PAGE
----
Boost to treatment services for prisons applauded
Downtown Community Ministry
16 August 2006
DCM applauds boost to treatment services for prisons
The funding of more rehabilitation services for inmates with drug and alcohol addictions will finally address a key underlying cause of crime, homelessness and social displacement says Downtown Community Ministry.
DCM Director Stephanie McIntyre says, "For too long our prison system has been content to lockup and forget, now we have a policy prepared to tackle one of the biggest causes of re-offending and our over full prison system."
"We share the Prime Minister's concern that 'within our prisons an alarming number of inmates have drug and alcohol problems,' says Ms McIntrye.
A high proportion of DCM clients have long histories of alcohol and drug abuse, many have served time in the criminal justice system.
New Zealand has the fifth highest rate of imprisonment in the OECD.
Announcing the new Effective Interventions in Criminal Justice policy, Prime Minister Helen Clark said, "Between fifty and sixty percent of offenders are affected by alcohol and/or other drugs at the time of their offending"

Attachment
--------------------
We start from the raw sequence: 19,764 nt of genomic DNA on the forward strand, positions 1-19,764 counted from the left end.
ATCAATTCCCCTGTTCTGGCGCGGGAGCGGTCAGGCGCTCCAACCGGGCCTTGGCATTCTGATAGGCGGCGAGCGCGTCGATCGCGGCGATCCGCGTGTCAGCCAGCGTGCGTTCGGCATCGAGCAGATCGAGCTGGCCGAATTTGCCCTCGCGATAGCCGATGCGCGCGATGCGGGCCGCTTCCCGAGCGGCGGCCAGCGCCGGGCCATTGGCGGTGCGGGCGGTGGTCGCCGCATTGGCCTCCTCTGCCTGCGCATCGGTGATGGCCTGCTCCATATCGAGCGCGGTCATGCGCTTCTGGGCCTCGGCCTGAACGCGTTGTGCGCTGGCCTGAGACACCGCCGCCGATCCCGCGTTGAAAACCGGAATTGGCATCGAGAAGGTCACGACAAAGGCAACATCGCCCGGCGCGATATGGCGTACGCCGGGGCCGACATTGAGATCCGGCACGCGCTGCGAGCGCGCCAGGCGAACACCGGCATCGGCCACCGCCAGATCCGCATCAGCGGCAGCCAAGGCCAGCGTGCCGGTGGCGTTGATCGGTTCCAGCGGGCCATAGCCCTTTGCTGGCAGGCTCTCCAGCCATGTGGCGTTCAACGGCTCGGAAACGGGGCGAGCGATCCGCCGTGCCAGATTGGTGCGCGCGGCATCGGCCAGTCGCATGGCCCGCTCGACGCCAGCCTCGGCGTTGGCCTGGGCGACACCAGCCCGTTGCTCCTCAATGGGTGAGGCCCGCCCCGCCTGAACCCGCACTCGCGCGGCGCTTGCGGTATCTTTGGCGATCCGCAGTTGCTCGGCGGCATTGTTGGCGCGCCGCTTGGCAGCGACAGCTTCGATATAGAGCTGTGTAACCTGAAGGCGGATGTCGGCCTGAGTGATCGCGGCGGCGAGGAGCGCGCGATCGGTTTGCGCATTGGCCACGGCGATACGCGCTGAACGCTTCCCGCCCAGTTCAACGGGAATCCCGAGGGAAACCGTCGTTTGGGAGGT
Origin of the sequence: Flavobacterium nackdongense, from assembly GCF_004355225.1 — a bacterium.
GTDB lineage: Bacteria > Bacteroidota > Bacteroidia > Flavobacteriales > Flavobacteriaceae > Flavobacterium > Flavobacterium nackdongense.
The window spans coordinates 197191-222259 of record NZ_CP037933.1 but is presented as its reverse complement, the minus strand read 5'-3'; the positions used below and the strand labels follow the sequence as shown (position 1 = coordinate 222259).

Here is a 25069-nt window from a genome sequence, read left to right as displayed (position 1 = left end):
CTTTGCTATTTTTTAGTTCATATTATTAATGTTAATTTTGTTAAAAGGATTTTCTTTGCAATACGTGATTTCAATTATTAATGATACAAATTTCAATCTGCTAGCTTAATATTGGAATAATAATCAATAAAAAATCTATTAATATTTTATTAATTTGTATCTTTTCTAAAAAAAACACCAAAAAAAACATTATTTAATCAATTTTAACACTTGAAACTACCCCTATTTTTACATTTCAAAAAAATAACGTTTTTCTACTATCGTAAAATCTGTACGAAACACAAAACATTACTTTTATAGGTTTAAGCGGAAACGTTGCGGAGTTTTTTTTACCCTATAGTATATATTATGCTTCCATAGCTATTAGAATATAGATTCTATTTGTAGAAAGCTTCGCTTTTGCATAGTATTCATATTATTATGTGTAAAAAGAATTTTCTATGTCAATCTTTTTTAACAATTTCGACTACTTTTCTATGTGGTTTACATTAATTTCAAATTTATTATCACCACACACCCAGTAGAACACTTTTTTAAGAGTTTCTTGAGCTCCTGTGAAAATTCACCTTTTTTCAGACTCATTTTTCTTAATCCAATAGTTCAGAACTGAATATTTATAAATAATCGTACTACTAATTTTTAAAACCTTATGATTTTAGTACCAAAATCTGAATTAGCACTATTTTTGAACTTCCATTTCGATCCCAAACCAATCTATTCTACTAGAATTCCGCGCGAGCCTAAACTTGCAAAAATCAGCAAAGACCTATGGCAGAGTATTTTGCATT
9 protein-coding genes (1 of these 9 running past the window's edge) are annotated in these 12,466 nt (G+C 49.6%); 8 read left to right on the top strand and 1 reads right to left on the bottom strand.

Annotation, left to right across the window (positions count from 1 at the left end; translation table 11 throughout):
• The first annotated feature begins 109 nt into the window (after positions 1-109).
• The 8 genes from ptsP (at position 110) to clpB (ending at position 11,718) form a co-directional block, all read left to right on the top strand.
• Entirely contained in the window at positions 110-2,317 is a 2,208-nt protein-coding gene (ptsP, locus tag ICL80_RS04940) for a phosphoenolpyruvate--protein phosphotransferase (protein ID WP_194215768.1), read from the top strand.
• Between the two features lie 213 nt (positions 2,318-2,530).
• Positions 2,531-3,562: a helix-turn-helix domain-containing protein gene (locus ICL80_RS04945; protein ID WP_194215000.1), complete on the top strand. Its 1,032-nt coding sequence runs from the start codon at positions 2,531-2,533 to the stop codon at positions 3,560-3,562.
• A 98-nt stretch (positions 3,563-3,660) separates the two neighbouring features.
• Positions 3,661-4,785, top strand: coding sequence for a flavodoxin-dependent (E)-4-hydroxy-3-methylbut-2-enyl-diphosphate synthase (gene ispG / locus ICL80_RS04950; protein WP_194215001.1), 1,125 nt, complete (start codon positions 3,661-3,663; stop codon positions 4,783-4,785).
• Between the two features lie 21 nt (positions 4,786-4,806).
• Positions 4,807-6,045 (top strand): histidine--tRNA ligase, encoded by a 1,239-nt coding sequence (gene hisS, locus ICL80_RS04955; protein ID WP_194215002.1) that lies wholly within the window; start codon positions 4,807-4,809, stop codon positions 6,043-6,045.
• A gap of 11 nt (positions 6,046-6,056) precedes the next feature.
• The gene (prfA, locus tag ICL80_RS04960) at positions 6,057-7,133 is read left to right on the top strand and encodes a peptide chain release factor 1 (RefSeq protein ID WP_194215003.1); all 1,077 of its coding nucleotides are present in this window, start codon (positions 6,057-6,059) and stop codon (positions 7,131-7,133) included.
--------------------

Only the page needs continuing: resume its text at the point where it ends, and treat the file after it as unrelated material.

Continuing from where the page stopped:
She recognised alcohol and drug abuse as "a key underlying cause of offending," and also said, "there has been too little focus within our prison system on the issues which played a part in offenders being sent to jail, and too little emphasis on rehabilitation".
The building of two new drug and alcohol treatment units will take place over the next the next two years. This will increase the number of these facilities in our prisons to six.
While increasing the capacity of treatment services is to be applauded, regrettably with 19 prisons in New Zealand it is unlikely DCM clients will get better access to the alcohol and drug programmes they need.
Therefore DCM is eager to find out when all New Zealand prisons will be equipped with the alcohol and drug treatment facilities they need for the fifty to sixty percent of inmates who need them.